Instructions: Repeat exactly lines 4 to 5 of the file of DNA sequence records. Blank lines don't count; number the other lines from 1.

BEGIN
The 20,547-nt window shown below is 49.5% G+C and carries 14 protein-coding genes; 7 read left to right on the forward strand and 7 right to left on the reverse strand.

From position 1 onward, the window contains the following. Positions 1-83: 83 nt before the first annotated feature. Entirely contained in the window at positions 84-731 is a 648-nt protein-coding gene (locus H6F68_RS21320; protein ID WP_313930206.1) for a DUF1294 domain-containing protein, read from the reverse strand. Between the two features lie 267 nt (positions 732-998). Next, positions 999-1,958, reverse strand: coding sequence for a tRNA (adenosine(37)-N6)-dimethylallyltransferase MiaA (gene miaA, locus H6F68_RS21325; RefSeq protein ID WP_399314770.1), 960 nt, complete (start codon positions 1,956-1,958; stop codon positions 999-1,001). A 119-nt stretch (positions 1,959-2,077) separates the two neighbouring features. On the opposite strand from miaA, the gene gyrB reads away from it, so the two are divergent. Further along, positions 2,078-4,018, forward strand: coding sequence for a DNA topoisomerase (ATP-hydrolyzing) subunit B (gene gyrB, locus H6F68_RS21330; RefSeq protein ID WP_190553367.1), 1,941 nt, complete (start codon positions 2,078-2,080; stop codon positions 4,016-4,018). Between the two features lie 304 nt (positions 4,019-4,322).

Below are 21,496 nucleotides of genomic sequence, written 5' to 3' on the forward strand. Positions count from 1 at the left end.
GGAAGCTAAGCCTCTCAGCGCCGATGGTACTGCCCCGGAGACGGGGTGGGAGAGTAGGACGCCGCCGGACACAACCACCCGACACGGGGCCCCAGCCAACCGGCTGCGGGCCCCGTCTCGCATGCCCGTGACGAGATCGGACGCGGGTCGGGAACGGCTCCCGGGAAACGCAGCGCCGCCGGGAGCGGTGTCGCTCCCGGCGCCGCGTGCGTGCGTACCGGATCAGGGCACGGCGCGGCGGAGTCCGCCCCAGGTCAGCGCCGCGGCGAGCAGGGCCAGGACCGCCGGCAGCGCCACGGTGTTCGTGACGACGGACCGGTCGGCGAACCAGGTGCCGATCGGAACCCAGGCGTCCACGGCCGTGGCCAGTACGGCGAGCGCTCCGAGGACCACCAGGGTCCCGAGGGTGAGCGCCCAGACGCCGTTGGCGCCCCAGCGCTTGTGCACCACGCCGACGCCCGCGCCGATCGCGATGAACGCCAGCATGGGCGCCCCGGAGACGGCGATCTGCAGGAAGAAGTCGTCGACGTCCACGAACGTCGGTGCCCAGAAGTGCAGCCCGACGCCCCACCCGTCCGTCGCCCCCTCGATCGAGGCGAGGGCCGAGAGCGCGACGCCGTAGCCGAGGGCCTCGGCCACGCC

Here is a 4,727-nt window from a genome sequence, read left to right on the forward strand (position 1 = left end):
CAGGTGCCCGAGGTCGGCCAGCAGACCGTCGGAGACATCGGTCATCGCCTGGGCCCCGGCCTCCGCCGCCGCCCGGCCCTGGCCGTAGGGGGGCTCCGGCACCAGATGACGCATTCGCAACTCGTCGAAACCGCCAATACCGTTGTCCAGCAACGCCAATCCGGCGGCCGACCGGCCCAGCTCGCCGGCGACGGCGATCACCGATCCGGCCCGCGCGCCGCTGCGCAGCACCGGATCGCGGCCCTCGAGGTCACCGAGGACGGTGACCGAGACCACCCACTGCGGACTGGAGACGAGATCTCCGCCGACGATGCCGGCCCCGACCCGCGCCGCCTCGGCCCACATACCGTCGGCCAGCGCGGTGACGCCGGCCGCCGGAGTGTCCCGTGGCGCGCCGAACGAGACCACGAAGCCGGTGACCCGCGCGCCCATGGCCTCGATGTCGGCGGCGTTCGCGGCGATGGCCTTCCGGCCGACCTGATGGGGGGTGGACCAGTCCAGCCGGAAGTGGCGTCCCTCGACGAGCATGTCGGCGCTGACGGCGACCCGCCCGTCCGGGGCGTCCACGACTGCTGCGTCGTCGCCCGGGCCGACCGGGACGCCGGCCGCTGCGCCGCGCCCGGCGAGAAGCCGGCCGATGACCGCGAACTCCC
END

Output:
GGAAGCTAAGCCTCTCAGCGCCGATGGTACTGCCCCGGAGACGGGGTGGGAGAGTAGGACGCCGCCGGACACAACCACCCGACACGGGGCCCCAGCCAACCGGCTGCGGGCCCCGTCTCGCATGCCCGTGACGAGATCGGACGCGGGTCGGGAACGGCTCCCGGGAAACGCAGCGCCGCCGGGAGCGGTGTCGCTCCCGGCGCCGCGTGCGTGCGTACCGGATCAGGGCACGGCGCGGCGGAGTCCGCCCCAGGTCAGCGCCGCGGCGAGCAGGGCCAGGACCGCCGGCAGCGCCACGGTGTTCGTGACGACGGACCGGTCGGCGAACCAGGTGCCGATCGGAACCCAGGCGTCCACGGCCGTGGCCAGTACGGCGAGCGCTCCGAGGACCACCAGGGTCCCGAGGGTGAGCGCCCAGACGCCGTTGGCGCCCCAGCGCTTGTGCACCACGCCGACGCCCGCGCCGATCGCGATGAACGCCAGCATGGGCGCCCCGGAGACGGCGATCTGCAGGAAGAAGTCGTCGACGTCCACGAACGTCGGTGCCCAGAAGTGCAGCCCGACGCCCCACCCGTCCGTCGCCCCCTCGATCGAGGCGAGGGCCGAGAGCGCGACGCCGTAGCCGAGGGCCTCGGCCACGCC

Here is a 4,727-nt window from a genome sequence, read left to right on the forward strand (position 1 = left end):